There is nothing quite so fine on a cold November’s eve, than the sound of a thick porterhouse steak sizzling prostrate over a beautiful bed of coals. It’s ample portions of a cow well-pampered, searing to perfection on a hot cast iron grate. We often praise the method of in-direct cooking here, putting your meat opposite the hot coals for to cook there out of harms way. It is a good and reliable technique. But there are also times in the BBQ arts where it is appropriate to throw caution to the cowards, and plunk your plunder straight over the inferno. The char mark is just such an occasion.
It’s pretty much for cosmetic flare alone, tho there is some flavor in char I suppose. Nay, this is more like chrome on your bumper rather than a finely tuned transmission. You don’t need it to get where you’re going, but it sure looks good when you pull into your destination. A lovingly seared steak, branded with a crisp diamond hatch pattern, is one of the higher pleasures to grace our dinner plates, and men and women folk alike and around the world will openly weep in its presence. It’s pretty easy to do too, and just takes a few minutes over direct heat.
Now a char mark is rather simple to achieve if you have a good cast iron grate to work with. The standard steel grates that come with a Weber kettle can do an OK job, but it’s a whole lot easier, better, and a might more fun, with grates from the likes of Craycort Cast Iron Grates. We got our Craycort grate last year, and it has been a love affair ever since. If you haven’t bothered to get yourself one of these yet for your Weber Kettle grill, well, you’re missing out!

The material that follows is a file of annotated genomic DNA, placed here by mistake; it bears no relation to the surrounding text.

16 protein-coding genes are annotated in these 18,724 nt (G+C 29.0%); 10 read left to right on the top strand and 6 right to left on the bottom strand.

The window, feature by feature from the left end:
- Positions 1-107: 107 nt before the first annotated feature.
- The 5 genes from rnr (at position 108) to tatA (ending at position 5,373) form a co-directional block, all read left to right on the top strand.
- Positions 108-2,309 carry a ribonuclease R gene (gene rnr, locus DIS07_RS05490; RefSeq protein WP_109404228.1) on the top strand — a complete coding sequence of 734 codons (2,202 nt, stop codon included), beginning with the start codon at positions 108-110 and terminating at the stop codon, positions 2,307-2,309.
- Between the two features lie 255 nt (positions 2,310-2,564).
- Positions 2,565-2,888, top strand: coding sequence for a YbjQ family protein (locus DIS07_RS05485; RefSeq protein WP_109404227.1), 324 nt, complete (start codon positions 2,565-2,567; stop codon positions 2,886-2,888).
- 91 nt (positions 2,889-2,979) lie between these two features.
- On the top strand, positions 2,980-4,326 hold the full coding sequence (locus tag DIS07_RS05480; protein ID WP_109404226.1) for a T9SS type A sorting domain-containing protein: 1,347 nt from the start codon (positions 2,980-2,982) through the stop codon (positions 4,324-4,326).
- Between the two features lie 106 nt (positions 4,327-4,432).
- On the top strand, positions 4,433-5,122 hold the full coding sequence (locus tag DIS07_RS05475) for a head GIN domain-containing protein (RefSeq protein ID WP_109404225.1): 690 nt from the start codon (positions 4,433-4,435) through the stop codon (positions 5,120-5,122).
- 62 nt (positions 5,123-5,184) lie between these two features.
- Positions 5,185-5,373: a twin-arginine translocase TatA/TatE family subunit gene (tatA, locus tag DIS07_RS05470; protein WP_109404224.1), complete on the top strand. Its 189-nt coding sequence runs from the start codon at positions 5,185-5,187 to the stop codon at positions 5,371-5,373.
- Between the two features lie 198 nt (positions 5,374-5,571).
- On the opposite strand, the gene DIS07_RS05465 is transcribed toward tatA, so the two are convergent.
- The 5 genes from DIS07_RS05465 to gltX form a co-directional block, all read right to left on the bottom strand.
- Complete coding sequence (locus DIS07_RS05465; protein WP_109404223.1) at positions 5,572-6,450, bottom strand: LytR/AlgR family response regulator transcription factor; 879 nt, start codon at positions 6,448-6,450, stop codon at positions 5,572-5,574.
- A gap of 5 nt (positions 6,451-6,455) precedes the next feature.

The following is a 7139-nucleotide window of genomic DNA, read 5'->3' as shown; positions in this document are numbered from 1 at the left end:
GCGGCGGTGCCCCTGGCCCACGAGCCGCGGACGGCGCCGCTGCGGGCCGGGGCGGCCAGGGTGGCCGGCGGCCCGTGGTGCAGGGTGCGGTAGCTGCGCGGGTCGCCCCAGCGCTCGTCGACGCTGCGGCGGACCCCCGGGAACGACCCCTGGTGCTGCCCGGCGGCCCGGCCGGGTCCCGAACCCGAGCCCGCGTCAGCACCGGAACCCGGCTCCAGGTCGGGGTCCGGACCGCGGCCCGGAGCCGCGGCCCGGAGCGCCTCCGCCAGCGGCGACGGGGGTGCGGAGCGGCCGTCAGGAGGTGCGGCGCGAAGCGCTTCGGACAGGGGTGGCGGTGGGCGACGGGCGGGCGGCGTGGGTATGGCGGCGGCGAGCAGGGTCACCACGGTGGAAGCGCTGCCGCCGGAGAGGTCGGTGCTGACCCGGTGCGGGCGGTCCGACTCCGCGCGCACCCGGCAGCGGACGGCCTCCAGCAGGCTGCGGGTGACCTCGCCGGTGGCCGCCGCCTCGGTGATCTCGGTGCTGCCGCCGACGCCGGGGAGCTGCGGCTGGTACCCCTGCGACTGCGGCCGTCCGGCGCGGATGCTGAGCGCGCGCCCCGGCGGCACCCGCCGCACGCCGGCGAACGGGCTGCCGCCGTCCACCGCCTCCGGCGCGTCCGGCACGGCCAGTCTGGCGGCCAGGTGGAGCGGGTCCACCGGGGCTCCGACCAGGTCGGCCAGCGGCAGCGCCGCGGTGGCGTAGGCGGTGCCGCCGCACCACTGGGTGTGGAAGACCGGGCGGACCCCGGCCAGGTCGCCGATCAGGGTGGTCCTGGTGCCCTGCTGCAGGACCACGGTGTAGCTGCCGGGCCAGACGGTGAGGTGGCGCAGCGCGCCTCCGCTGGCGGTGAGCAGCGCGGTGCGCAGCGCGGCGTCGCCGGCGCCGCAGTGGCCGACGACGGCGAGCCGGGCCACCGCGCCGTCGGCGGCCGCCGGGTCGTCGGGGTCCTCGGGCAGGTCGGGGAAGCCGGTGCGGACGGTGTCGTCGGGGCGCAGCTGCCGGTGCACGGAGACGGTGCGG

Anyways, a good way to get a perfect char mark every time is to first oil the grate. Use an oil with a high flash point, such as peanut oil, and paint it on good and liberal. Let the grate get piping hot. Now if you’re so inclined, and really want to swing for the fences, brush some oil over your steak too. This will all but guarantee you some killer grill marks. When everything is good and hot and oily, plunk your meat right down over ground zero, and listen to it sizzle and sing. Flames will shoot up, and seemingly appear to savage your steak, but fear not. You have things well under control. After 90 seconds or so, and with tongs in hand, adeptly clasp your beloved protein and rotate it a minimum of 45 degrees or so, for the oft coveted diamond hatch pattern. Let your pit master instincts be your guide here.
Flip steak. Oil grate again if you like, and repeat the process. The perfect char marks are yours for the taking. After a fashion, tuck the steaks in-direct now, to finish cooking with a little mesquite wood added to the coals for good measure. Season as you see fit, and serve alongside a good potato. Man! Good eating at the pit. And shoot, kinda looks pretty too!
Grill on, people!